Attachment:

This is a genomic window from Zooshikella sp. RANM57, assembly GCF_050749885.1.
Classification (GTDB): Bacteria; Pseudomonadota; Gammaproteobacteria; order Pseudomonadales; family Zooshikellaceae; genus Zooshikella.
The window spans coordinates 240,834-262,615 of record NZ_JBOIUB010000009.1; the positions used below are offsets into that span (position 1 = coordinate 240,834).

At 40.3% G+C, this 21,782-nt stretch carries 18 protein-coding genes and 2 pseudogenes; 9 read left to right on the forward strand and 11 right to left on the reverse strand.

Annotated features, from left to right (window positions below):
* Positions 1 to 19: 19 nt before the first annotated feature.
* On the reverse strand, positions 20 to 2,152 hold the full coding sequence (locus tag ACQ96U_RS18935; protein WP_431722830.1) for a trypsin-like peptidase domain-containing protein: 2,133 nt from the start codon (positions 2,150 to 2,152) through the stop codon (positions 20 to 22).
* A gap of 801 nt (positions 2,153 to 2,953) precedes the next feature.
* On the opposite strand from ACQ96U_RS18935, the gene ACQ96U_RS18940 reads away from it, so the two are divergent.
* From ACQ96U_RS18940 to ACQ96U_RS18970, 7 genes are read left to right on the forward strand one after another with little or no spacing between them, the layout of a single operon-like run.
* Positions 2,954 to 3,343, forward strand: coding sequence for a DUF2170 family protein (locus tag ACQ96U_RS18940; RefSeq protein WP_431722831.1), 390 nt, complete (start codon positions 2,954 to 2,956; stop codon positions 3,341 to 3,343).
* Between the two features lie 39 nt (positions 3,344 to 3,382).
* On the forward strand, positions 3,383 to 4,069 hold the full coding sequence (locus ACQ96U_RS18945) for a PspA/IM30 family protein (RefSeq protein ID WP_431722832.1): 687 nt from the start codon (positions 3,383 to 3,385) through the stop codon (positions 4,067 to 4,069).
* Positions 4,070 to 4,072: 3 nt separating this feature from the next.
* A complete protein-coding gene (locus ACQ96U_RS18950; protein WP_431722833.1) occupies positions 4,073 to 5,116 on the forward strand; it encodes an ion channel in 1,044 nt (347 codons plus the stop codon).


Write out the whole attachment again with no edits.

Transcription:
This is a genomic window from Zooshikella sp. RANM57, assembly GCF_050749885.1.
Classification (GTDB): Bacteria; Pseudomonadota; Gammaproteobacteria; order Pseudomonadales; family Zooshikellaceae; genus Zooshikella.
The window spans coordinates 240,834-262,615 of record NZ_JBOIUB010000009.1; the positions used below are offsets into that span (position 1 = coordinate 240,834).

At 40.3% G+C, this 21,782-nt stretch carries 18 protein-coding genes and 2 pseudogenes; 9 read left to right on the forward strand and 11 right to left on the reverse strand.

Annotated features, from left to right (window positions below):
* Positions 1 to 19: 19 nt before the first annotated feature.
* On the reverse strand, positions 20 to 2,152 hold the full coding sequence (locus tag ACQ96U_RS18935; protein WP_431722830.1) for a trypsin-like peptidase domain-containing protein: 2,133 nt from the start codon (positions 2,150 to 2,152) through the stop codon (positions 20 to 22).
* A gap of 801 nt (positions 2,153 to 2,953) precedes the next feature.
* On the opposite strand from ACQ96U_RS18935, the gene ACQ96U_RS18940 reads away from it, so the two are divergent.
* From ACQ96U_RS18940 to ACQ96U_RS18970, 7 genes are read left to right on the forward strand one after another with little or no spacing between them, the layout of a single operon-like run.
* Positions 2,954 to 3,343, forward strand: coding sequence for a DUF2170 family protein (locus tag ACQ96U_RS18940; RefSeq protein WP_431722831.1), 390 nt, complete (start codon positions 2,954 to 2,956; stop codon positions 3,341 to 3,343).
* Between the two features lie 39 nt (positions 3,344 to 3,382).
* On the forward strand, positions 3,383 to 4,069 hold the full coding sequence (locus ACQ96U_RS18945) for a PspA/IM30 family protein (RefSeq protein ID WP_431722832.1): 687 nt from the start codon (positions 3,383 to 3,385) through the stop codon (positions 4,067 to 4,069).
* Positions 4,070 to 4,072: 3 nt separating this feature from the next.
* A complete protein-coding gene (locus ACQ96U_RS18950; protein WP_431722833.1) occupies positions 4,073 to 5,116 on the forward strand; it encodes an ion channel in 1,044 nt (347 codons plus the stop codon).